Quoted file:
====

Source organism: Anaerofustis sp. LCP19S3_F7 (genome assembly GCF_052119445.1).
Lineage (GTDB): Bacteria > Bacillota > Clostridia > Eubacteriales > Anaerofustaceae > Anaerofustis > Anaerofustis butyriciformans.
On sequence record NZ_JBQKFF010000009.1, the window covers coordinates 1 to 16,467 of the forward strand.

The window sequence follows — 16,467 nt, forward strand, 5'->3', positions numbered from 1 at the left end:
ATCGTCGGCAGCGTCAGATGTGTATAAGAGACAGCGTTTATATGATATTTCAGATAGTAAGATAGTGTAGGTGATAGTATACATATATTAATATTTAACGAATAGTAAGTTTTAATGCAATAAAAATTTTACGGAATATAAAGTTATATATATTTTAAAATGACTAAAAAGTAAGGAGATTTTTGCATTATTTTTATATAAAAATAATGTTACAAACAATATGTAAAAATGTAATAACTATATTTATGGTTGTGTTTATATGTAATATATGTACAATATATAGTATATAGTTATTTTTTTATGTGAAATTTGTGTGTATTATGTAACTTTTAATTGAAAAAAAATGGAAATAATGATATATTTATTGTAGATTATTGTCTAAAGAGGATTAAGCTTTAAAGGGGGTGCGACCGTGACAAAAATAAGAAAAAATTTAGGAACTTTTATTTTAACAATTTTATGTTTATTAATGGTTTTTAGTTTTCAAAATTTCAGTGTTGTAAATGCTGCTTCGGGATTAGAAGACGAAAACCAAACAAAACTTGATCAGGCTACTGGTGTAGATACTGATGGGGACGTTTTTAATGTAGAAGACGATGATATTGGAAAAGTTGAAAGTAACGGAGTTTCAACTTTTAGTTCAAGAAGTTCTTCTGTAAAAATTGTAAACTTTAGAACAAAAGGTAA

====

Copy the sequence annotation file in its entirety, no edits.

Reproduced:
Source organism: Anaerofustis sp. LCP19S3_F7 (genome assembly GCF_052119445.1).
Lineage (GTDB): Bacteria > Bacillota > Clostridia > Eubacteriales > Anaerofustaceae > Anaerofustis > Anaerofustis butyriciformans.
On sequence record NZ_JBQKFF010000009.1, the window covers coordinates 1 to 16,467 of the forward strand.

The window sequence follows — 16,467 nt, forward strand, 5'->3', positions numbered from 1 at the left end:
ATCGTCGGCAGCGTCAGATGTGTATAAGAGACAGCGTTTATATGATATTTCAGATAGTAAGATAGTGTAGGTGATAGTATACATATATTAATATTTAACGAATAGTAAGTTTTAATGCAATAAAAATTTTACGGAATATAAAGTTATATATATTTTAAAATGACTAAAAAGTAAGGAGATTTTTGCATTATTTTTATATAAAAATAATGTTACAAACAATATGTAAAAATGTAATAACTATATTTATGGTTGTGTTTATATGTAATATATGTACAATATATAGTATATAGTTATTTTTTTATGTGAAATTTGTGTGTATTATGTAACTTTTAATTGAAAAAAAATGGAAATAATGATATATTTATTGTAGATTATTGTCTAAAGAGGATTAAGCTTTAAAGGGGGTGCGACCGTGACAAAAATAAGAAAAAATTTAGGAACTTTTATTTTAACAATTTTATGTTTATTAATGGTTTTTAGTTTTCAAAATTTCAGTGTTGTAAATGCTGCTTCGGGATTAGAAGACGAAAACCAAACAAAACTTGATCAGGCTACTGGTGTAGATACTGATGGGGACGTTTTTAATGTAGAAGACGATGATATTGGAAAAGTTGAAAGTAACGGAGTTTCAACTTTTAGTTCAAGAAGTTCTTCTGTAAAAATTGTAAACTTTAGAACAAAAGGTAA